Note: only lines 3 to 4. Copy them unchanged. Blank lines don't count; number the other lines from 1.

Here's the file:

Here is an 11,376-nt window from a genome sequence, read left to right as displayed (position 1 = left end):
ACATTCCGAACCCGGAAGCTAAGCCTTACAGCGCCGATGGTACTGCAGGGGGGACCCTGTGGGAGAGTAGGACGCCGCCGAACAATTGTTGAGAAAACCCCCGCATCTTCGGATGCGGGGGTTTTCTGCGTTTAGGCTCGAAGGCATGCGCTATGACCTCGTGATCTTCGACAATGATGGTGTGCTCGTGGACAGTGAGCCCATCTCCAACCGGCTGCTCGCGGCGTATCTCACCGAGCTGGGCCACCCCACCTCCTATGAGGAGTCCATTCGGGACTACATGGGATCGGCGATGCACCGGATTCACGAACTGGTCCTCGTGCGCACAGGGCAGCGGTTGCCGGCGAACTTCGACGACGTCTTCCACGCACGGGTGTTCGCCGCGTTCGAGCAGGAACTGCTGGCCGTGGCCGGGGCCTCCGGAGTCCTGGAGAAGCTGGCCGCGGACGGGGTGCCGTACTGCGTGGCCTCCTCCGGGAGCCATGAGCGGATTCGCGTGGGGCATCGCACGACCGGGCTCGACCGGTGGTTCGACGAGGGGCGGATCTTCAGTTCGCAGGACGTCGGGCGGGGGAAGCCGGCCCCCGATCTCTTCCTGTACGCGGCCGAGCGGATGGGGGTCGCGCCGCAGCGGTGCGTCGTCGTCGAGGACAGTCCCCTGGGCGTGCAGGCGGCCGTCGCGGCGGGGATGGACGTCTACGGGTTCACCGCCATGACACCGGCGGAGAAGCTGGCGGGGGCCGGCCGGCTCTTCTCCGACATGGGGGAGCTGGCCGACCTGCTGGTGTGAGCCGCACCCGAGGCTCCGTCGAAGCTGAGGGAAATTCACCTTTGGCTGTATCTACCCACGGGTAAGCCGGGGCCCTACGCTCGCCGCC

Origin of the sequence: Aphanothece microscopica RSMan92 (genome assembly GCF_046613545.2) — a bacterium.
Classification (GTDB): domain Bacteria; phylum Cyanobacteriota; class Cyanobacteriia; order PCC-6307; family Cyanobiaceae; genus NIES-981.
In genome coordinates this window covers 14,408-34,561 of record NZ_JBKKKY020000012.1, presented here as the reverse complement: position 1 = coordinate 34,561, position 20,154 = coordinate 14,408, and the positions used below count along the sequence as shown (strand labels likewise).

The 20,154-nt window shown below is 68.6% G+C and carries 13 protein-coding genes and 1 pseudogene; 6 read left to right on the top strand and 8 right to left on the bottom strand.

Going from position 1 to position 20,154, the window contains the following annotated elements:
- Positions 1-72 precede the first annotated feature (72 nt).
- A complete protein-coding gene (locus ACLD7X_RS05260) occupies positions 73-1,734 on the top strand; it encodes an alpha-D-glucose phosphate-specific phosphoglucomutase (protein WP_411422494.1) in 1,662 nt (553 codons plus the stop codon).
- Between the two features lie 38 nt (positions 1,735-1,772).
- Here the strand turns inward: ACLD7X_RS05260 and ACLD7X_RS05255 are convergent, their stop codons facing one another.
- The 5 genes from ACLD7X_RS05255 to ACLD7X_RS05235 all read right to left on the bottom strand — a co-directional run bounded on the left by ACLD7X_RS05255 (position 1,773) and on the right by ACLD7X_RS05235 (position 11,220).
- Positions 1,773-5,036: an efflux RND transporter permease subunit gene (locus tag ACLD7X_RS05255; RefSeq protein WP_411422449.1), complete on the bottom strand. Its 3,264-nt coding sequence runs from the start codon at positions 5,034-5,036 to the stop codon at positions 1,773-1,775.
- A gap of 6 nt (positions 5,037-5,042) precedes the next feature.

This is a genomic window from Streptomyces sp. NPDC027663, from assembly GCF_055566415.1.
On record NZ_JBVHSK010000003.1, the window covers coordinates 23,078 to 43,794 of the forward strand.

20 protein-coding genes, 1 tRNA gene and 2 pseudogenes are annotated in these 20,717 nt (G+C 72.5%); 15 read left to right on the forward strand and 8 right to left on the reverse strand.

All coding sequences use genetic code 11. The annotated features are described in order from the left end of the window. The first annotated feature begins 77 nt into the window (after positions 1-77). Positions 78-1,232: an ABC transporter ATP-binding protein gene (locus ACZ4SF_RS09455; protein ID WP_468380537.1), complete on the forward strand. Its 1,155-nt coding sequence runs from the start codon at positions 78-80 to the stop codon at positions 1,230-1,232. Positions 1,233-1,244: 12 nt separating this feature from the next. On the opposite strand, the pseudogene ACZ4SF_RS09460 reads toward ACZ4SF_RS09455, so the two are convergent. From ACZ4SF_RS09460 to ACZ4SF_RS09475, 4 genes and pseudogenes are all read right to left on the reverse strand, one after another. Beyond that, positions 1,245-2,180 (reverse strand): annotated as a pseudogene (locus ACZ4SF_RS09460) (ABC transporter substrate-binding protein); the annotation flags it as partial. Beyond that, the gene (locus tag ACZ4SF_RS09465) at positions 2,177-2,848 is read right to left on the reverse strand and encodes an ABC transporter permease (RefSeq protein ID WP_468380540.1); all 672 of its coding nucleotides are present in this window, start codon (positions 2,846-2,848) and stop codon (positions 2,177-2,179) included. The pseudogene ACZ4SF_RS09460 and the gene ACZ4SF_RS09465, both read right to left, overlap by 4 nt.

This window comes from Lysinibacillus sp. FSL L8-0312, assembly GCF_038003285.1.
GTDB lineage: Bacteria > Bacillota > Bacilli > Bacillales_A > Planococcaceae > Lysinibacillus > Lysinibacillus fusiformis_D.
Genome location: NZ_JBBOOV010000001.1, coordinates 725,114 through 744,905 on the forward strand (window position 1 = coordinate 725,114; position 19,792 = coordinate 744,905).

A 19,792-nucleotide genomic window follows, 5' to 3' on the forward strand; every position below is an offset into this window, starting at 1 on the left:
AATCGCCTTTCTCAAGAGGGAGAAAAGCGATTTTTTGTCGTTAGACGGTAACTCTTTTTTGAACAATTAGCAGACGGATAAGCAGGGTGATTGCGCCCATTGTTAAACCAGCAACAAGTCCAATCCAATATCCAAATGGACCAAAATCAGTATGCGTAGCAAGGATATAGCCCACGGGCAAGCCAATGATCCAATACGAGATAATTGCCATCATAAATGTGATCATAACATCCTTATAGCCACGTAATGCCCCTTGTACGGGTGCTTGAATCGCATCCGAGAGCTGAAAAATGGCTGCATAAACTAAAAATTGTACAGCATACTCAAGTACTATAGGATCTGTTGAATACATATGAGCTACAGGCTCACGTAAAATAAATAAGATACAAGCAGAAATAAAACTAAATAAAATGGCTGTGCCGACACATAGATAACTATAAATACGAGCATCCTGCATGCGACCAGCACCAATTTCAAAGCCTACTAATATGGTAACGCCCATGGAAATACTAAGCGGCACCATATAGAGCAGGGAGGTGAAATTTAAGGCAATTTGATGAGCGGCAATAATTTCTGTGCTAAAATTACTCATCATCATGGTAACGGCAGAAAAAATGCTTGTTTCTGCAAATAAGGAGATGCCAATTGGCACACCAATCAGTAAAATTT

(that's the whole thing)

Origin of the sequence: Aphanothece microscopica RSMan92 (genome assembly GCF_046613545.2) — a bacterium.
Classification (GTDB): domain Bacteria; phylum Cyanobacteriota; class Cyanobacteriia; order PCC-6307; family Cyanobiaceae; genus NIES-981.